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Growing up, when Carson Hocevar wasn't trying to see how fast he could go in pursuit of his dream of being a race car driver, he was often engaged in a slower derivative of the sport he loved. Bit by bit, he was moving his NASCAR diecast cars around a model track that he had built, snapping photos as he went along creating fictional races comprised of the same drivers he watched on television. Then, he brought them to life through the magic of stop-motion animation and shared the finished product for everyone to see on YouTube.

It was a much more deliberate and involved process than how past generations of kids played with their diecast cars. But for Hocevar and his competitors, it was a favorite pastime.

"Everybody who I would always race quarter midgets with was doing it. We would always compare," Hocevar told CBS Sports at Talladega. "We'd have a field of 10 for quarter midgets, eight of us would do it. So it was really funny to be like 'Oh, you're doing it too!'"

Like many children before him, some of Hocevar's core memories of becoming a race fan began with diecast NASCAR cars, which he would play with on a counter space at the sports memorabilia store his parents owned and operated. However, the Internet -- specifically the highly immersive frontier of Web 2.0 -- availed him both ideas and opportunities for creative play that previous generations could only have imagined.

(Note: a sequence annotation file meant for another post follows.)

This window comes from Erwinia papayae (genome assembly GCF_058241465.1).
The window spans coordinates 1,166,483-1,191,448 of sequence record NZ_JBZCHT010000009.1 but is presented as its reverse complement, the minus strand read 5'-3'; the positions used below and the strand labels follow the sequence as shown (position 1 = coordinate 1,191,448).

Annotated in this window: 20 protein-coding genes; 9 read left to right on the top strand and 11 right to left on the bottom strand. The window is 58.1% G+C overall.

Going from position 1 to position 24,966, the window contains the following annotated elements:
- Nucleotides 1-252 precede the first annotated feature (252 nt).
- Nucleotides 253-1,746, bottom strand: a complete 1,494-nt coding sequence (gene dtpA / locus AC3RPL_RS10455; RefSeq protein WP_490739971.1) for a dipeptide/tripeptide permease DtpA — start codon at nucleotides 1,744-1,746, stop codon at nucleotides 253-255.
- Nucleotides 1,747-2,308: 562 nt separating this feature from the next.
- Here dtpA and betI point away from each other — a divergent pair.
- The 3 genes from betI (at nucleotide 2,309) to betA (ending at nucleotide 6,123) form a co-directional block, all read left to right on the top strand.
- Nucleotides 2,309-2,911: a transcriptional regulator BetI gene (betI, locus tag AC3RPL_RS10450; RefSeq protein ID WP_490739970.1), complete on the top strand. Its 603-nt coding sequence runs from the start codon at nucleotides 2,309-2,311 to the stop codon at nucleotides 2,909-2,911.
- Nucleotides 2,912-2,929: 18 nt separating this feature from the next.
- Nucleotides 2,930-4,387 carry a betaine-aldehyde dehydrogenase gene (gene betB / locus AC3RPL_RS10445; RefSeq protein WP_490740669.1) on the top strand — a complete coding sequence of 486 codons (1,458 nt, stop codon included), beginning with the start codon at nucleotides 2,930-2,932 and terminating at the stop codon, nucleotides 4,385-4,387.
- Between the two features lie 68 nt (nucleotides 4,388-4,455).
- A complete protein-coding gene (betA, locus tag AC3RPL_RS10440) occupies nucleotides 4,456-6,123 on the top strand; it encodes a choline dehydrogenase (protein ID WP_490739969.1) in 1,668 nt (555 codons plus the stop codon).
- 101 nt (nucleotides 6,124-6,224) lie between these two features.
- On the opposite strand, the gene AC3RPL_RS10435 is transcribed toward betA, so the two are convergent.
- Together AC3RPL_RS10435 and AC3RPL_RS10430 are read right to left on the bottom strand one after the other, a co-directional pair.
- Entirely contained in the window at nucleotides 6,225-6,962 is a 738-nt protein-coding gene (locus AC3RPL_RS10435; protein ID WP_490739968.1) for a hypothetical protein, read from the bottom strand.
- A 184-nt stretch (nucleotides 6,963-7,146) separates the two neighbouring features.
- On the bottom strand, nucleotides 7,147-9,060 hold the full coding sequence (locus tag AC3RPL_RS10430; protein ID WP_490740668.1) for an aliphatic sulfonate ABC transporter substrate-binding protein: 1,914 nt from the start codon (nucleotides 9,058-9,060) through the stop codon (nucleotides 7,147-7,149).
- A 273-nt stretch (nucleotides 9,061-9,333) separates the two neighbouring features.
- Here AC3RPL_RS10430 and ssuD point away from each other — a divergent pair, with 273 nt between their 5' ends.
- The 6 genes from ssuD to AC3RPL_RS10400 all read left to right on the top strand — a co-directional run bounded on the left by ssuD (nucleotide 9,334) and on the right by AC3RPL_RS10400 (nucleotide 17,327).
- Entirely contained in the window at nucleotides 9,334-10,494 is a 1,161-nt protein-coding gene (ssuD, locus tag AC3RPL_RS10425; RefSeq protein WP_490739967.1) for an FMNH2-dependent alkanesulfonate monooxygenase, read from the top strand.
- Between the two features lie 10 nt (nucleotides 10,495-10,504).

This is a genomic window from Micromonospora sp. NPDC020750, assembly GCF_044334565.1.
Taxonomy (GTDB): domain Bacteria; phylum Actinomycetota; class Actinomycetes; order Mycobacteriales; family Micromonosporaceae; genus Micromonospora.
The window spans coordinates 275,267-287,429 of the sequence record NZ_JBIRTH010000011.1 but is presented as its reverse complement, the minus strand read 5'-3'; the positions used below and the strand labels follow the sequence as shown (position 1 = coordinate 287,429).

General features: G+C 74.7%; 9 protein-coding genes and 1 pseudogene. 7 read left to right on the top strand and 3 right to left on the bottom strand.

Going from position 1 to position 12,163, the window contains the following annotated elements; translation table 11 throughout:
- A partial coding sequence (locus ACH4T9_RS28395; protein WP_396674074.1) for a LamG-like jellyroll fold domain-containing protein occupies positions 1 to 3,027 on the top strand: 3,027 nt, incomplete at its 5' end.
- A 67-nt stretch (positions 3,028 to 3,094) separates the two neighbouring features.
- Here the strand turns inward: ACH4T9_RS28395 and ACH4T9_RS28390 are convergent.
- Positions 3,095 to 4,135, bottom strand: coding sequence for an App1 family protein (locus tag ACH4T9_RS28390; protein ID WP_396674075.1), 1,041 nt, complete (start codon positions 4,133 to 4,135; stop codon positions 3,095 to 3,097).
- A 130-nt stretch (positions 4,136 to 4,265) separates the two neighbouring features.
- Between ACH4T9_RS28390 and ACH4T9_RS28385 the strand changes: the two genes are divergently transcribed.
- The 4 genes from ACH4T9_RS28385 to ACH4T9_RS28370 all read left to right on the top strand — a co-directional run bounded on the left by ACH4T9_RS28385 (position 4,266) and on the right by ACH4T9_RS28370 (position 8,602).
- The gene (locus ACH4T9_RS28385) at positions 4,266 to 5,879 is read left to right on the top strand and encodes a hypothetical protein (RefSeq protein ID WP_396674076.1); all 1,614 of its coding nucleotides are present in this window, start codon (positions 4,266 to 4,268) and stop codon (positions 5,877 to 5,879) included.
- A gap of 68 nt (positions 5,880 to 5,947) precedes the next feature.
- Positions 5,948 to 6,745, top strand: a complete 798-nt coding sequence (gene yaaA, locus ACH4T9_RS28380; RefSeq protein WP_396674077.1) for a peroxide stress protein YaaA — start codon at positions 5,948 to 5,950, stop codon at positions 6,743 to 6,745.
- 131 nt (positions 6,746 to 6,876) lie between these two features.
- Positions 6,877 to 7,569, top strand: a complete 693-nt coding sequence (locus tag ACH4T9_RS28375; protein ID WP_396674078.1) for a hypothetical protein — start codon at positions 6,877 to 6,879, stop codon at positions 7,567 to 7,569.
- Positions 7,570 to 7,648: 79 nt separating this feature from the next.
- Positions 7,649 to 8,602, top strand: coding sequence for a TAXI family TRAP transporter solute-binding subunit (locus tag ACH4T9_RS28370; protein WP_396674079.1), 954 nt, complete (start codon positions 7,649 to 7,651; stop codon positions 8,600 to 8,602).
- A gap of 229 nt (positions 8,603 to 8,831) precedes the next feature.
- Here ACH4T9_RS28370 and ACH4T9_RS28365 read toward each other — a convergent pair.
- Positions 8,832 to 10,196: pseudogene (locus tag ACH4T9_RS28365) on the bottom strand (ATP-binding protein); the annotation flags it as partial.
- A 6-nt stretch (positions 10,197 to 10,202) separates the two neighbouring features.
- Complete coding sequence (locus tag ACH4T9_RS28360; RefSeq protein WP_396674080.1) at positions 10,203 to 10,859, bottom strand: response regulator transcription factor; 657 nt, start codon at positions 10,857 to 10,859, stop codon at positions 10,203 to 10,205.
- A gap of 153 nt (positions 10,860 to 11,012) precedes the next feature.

The discovery of diecast stop motion races and all sorts of other NASCAR content on YouTube proved an enormous influence on Hocevar as he grew up a NASCAR fan. But he's not alone in that regard, as rising Truck Series star and fellow Gen Z driver Rajah Caruth was also once a young race fan with a YouTube channel. And soon, he was creating and uploading races of his own while enjoying the work of other stop motion creators and series -- Eric Estepp's works and the Aflac Cup Series were particular favorites.

"It blew my mind that people this whole time, I was doing the same thing they were doing, just they were taking pictures and making videos of it," Hocevar said. "I took advantage of it. They were horrible as I had never used a computer before, so then that was the only reason I started using computers. I started getting better at it a little bit at a time. But it just really made it a lot more fun.